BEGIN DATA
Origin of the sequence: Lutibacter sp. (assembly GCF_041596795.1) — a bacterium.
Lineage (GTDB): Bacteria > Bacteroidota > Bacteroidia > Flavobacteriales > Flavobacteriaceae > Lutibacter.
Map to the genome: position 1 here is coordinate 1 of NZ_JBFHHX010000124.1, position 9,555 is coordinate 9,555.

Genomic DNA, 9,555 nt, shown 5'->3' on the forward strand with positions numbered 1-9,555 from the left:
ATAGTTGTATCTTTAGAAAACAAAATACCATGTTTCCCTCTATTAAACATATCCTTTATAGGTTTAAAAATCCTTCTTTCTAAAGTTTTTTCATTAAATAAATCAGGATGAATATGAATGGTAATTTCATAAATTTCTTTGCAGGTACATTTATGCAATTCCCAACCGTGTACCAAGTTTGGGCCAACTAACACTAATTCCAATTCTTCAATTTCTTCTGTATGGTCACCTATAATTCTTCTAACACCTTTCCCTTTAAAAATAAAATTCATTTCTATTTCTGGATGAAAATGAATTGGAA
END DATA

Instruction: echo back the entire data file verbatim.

Origin of the sequence: Lutibacter sp. (assembly GCF_041596795.1) — a bacterium.
Lineage (GTDB): Bacteria > Bacteroidota > Bacteroidia > Flavobacteriales > Flavobacteriaceae > Lutibacter.
Map to the genome: position 1 here is coordinate 1 of NZ_JBFHHX010000124.1, position 9,555 is coordinate 9,555.

Genomic DNA, 9,555 nt, shown 5'->3' on the forward strand with positions numbered 1-9,555 from the left:
ATAGTTGTATCTTTAGAAAACAAAATACCATGTTTCCCTCTATTAAACATATCCTTTATAGGTTTAAAAATCCTTCTTTCTAAAGTTTTTTCATTAAATAAATCAGGATGAATATGAATGGTAATTTCATAAATTTCTTTGCAGGTACATTTATGCAATTCCCAACCGTGTACCAAGTTTGGGCCAACTAACACTAATTCCAATTCTTCAATTTCTTCTGTATGGTCACCTATAATTCTTCTAACACCTTTCCCTTTAAAAATAAAATTCATTTCTATTTCTGGATGAAAATGAATTGGAA